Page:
Monday, September 25, 2017

I Told Them We Already Live Like We're Married

A bride and groom. Image source.
At our wedding ceremony, I read out loud this thing that I wrote. It was about how Hendrix and I already love each other and are committed to each other. We already support each other for better or worse, richer or poorer, in sickness and in health. We already live together and share everything we have. At the wedding, when we make vows, we're not promising something completely new and different; we're stating out loud the promises that already exist in the way we live every day.

It was important to me to read this at my wedding because it's extremely anti-purity-culture. In purity culture, you can't love each other fully until you're married. In terms of tangible rules, that means you can't have sex or live together until you're married. But it's more than that- there's this romantic ideal of "two becoming one" and that sort of thing, as if the wedding day marks a massive change in the very nature of the relationship. Like it changes it into a completely different thing. Before the wedding, you're not a family yet, you're not 100% committed, and then after the wedding you have fully given yourselves to each other, you're "one flesh"*, having awesome honeymoon sex that's awesome because you waited and all that.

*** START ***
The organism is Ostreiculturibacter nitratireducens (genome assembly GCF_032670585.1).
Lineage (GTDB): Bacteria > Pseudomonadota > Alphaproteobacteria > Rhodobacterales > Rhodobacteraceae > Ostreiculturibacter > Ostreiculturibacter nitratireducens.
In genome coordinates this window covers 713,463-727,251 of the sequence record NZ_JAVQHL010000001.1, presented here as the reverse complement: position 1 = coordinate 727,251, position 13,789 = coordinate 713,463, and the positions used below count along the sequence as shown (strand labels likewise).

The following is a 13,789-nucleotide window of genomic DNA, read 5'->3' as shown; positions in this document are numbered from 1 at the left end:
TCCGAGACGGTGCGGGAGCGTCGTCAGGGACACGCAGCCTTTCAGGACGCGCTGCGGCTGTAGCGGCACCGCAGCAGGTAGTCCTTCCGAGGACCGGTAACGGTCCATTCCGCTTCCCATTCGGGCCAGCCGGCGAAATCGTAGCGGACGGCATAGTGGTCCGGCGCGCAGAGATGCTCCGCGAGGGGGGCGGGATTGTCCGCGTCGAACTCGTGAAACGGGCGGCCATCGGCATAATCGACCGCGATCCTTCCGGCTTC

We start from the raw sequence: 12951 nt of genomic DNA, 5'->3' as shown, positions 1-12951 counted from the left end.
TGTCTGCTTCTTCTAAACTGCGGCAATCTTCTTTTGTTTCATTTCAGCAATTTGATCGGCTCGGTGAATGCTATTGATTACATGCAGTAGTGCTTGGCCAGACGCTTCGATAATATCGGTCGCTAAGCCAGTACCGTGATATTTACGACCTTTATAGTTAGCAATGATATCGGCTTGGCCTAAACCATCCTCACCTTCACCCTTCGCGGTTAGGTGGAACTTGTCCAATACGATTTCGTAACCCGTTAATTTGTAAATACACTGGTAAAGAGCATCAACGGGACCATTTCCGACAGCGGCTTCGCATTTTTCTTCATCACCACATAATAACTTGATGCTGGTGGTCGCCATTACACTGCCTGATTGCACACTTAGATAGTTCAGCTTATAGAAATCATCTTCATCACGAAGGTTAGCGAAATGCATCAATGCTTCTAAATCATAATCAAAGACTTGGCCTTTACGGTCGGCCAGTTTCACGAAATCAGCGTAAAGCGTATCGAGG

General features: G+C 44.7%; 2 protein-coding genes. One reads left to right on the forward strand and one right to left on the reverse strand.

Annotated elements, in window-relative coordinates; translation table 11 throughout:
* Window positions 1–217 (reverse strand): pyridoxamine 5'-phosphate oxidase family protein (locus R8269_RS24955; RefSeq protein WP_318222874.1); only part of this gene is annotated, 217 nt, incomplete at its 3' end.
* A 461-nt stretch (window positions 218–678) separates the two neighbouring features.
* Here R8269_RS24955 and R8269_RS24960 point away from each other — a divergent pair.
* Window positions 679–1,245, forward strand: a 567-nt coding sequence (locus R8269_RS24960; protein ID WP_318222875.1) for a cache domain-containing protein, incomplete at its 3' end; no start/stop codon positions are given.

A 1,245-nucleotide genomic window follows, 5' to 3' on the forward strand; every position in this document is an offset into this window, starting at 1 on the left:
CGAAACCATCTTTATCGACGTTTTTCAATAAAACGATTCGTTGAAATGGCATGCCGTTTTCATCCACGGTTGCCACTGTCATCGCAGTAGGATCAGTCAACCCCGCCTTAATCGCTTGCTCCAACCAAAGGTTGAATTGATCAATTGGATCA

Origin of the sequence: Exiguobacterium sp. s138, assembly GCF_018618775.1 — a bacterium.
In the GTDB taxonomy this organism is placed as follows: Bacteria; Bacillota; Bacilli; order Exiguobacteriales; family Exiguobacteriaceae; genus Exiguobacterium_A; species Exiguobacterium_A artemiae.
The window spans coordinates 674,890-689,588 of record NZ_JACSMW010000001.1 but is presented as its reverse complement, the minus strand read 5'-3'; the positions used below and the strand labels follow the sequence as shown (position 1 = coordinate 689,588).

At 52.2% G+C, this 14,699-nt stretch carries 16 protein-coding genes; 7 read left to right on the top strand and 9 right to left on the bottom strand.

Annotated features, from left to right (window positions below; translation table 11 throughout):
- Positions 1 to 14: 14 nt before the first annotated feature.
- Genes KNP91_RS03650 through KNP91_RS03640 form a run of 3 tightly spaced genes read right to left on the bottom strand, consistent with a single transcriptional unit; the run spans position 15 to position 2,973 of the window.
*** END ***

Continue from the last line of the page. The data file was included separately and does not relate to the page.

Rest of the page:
Back when I was in purity culture, I believed this myth about romantic relationships having "phases" which were very distinct and the transitions were marked by big, obvious events. Something like this:
  1. Dating: You need to "guard your heart." You should be careful about loving your partner "too much" because there's a possibility that you might break up and then that would be the end of the world. Allowable physical contact: Holding hands, hugging.
  2. Engaged: It's finally okay to be in love, you don't have to "guard your heart" anymore, because there's no longer any risk of breaking up. Finally you can let yourself feel your emotions, happy emotions of love and attraction. Allowable physical contact: Kissing. DEFINITELY NOT ANYTHING INVOLVING ANYONE'S GENITALS.
  3. Married: Wow finally you can fully love- share your heart, your body, your home, your possessions, your dreams. Allowable physical contact: Sex. But not anything "depraved" like porn or non-monogamy.
Different purity-culture adherents would, of course, sort the "allowable physical contact" differently between those 3 categories. (This is the subject of endless "where is the line?" discussions in youth groups everywhere.) But my point is, in purity culture I envisioned a system where there were strict rules for physical contact with one's partner, and those rules would change drastically, instantaneously on the day you get an engagement ring and on the day you have your wedding. The rules about the physical side were the most obvious part of this "three phases" perspective, but the emotional side of the relationship would also change drastically, I believed. The relationship would suddenly become a completely different type of relationship.